In a stretch of land known as Las Aradas, in a remote part of northern El Salvador bordering Honduras, Salvadoran Cardinal Gregorio Rosa Chavez blessed the monument, sprinkling holy water on top of the bricks bearing the names of those in the mass grave underneath.
On May 14, the 42nd anniversary of the Sumpul River massacre, named for the nearby river, he praised the survivors and descendants of those who were killed there for “purifying the memory” of what happened to their loved ones by being present at the commemoration.
More than four decades after the massacre, bodies are still being recovered, and local Catholics use the commemoration as an opportunity to teach and practice a core teaching in Christianity: forgiveness.
Survivors of that day say hundreds of armed soldiers on the Salvadoran side of the river began invading towns around the Sumpul, driving terrified residents, suspected of being leftist sympathizers, toward a demilitarized zone on the riverbank, where locals typically sought refuge.
But instead of refuge, they found death and horror. Surrounded by Salvadoran soldiers on one side and Honduran soldiers on the other, they began running. Some drowned, others were stabbed with bayonets, and some were shot by soldiers attacking from a helicopter above. In the mayhem, a few escaped.
The government closed off the area and denied the attack, but witnesses, including a Capuchin priest from the U.S. who helped survivors on the Honduran side, testified that he saw what remained of the carnage. He told The New York Times in 1981 that “there were so many vultures picking at the bodies in the water that it looked like a black carpet.”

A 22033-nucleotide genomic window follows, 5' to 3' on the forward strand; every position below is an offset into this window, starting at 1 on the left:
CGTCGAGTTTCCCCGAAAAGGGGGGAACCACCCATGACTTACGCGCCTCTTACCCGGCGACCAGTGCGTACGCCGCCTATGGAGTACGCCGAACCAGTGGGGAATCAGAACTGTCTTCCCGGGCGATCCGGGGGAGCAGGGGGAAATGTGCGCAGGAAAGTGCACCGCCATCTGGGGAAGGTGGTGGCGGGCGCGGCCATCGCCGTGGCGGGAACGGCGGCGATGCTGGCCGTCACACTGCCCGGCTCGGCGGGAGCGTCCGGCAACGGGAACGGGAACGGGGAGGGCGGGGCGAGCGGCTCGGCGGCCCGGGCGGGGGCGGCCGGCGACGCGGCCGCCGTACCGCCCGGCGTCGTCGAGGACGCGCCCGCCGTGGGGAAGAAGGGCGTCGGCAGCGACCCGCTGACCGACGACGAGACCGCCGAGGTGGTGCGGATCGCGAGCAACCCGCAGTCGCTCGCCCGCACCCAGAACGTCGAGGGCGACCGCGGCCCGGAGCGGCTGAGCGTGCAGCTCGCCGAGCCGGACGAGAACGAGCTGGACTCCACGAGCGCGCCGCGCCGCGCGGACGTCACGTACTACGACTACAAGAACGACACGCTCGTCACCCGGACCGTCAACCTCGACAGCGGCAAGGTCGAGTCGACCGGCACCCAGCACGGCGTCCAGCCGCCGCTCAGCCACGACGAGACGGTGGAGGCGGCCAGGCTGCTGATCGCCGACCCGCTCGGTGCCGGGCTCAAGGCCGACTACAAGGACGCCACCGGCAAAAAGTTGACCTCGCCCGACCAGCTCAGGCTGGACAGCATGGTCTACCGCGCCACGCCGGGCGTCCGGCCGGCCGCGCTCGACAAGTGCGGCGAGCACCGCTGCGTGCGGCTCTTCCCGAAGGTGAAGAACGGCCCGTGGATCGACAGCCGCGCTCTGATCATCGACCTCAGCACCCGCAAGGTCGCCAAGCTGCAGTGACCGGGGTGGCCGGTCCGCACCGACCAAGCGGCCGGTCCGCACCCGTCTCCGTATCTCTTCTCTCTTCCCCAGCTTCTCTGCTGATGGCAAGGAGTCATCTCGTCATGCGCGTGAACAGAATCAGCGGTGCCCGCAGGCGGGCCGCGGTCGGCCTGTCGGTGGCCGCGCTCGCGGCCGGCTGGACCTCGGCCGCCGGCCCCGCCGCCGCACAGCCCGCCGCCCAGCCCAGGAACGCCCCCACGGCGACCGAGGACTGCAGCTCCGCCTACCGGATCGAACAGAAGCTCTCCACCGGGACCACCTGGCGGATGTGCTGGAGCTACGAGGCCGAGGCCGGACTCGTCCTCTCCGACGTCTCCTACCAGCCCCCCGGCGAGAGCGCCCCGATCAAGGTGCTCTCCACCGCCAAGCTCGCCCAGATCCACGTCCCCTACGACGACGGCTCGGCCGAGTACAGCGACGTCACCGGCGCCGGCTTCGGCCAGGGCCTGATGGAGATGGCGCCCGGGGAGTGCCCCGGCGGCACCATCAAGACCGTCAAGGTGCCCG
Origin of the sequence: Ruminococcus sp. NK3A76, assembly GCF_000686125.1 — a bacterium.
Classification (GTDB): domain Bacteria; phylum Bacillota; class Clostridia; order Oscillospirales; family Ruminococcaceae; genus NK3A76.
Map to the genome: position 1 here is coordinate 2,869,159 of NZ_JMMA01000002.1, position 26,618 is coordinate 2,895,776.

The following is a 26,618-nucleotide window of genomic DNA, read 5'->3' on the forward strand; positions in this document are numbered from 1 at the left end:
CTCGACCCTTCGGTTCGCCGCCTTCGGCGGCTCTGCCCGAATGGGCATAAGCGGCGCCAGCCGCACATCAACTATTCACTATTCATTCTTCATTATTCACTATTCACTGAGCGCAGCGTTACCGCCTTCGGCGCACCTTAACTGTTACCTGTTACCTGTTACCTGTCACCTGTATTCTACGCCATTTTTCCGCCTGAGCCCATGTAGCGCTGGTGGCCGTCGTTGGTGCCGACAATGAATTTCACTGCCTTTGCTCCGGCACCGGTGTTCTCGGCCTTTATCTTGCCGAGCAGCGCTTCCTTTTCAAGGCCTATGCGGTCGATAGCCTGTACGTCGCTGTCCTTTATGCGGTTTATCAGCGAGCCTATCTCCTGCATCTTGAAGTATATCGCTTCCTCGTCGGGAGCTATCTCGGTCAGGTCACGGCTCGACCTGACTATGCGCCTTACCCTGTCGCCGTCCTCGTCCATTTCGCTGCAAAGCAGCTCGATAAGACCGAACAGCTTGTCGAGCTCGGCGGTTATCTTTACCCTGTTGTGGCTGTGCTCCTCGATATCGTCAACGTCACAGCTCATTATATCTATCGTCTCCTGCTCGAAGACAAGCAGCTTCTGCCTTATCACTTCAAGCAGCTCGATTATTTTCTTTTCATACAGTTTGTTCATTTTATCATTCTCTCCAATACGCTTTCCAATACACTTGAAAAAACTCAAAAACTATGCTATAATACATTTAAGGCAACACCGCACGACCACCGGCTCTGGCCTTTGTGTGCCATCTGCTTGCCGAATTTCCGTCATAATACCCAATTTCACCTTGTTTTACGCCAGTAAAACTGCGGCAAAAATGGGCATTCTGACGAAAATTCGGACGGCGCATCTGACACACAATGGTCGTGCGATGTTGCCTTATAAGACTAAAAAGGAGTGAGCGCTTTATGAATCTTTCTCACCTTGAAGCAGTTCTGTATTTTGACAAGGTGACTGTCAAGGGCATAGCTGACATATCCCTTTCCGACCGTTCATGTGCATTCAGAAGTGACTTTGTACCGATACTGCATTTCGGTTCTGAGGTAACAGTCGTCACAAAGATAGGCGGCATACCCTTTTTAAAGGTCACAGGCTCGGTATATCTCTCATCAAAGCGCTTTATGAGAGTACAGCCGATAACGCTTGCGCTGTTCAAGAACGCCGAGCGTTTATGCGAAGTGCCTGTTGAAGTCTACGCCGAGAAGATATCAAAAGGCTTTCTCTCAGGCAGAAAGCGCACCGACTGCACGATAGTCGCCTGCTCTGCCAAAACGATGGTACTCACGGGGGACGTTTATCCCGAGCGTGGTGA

Remains have been found in various mass graves nearby over the years, though many bodies were suspected to have been carried by the current or crudely scattered elsewhere by soldiers. On April 30, remains of six victims from the massacre, found in a pit discovered last year, were laid to rest following a Catholic funeral Mass.
“This proves that this did happen and it’s not a lie, as many others have said,” María Mejía, a survivor of the massacre, told the newspaper El Diario de Hoy after receiving the remains of her father and two uncles more than four decades after they were killed.
“They say there are two conditions for peace, which have been denied to us in El Salvador: truth and justice,” Rosa Chavez told the crowd of about 500 who attended the recent commemoration in Las Aradas. “But there’s a third one. To walk toward the future (after tragedy), we must purify the memory, which means not being tied to the past.”
That doesn’t mean burying the truth, forgetting what has happened, but looking at the truth, and — through the Gospel — forgive as Christ instructed, the cardinal said.